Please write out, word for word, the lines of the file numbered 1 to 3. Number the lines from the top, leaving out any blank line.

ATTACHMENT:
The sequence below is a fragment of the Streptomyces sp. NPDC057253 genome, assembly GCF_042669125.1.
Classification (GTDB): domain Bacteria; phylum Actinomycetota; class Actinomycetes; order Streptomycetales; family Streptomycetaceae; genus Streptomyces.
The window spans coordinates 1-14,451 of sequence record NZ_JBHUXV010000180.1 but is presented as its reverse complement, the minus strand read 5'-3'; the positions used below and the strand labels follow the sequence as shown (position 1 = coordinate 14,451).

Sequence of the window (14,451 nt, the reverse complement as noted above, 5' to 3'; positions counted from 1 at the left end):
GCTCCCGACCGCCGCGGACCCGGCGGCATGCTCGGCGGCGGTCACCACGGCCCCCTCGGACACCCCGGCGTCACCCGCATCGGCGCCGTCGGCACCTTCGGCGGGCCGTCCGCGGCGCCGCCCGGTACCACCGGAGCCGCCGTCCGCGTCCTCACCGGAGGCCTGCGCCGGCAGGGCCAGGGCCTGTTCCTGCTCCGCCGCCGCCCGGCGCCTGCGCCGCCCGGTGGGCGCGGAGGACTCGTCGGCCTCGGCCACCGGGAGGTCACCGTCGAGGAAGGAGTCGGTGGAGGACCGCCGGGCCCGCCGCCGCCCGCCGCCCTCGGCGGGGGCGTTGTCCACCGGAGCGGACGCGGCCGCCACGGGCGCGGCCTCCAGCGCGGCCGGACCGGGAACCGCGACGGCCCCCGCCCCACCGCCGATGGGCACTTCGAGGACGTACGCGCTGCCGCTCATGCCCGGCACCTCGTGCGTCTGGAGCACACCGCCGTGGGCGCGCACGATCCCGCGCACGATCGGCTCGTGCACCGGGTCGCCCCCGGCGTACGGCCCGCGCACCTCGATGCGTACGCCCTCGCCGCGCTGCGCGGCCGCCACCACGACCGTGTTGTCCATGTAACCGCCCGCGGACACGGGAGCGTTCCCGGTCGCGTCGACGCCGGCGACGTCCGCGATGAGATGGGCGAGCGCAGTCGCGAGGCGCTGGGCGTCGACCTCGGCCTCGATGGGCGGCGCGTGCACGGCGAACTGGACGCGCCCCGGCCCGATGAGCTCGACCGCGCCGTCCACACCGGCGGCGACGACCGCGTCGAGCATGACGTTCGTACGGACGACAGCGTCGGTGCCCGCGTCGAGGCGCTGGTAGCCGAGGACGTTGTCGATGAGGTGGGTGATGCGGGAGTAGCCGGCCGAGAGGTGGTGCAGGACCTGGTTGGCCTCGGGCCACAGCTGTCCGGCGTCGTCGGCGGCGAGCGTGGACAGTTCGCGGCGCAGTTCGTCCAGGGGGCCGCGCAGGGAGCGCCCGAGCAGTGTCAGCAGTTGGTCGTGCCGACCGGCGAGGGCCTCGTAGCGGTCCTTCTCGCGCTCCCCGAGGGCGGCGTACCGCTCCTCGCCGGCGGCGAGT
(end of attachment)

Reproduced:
The sequence below is a fragment of the Streptomyces sp. NPDC057253 genome, assembly GCF_042669125.1.
Classification (GTDB): domain Bacteria; phylum Actinomycetota; class Actinomycetes; order Streptomycetales; family Streptomycetaceae; genus Streptomyces.
The window spans coordinates 1-14,451 of sequence record NZ_JBHUXV010000180.1 but is presented as its reverse complement, the minus strand read 5'-3'; the positions used below and the strand labels follow the sequence as shown (position 1 = coordinate 14,451).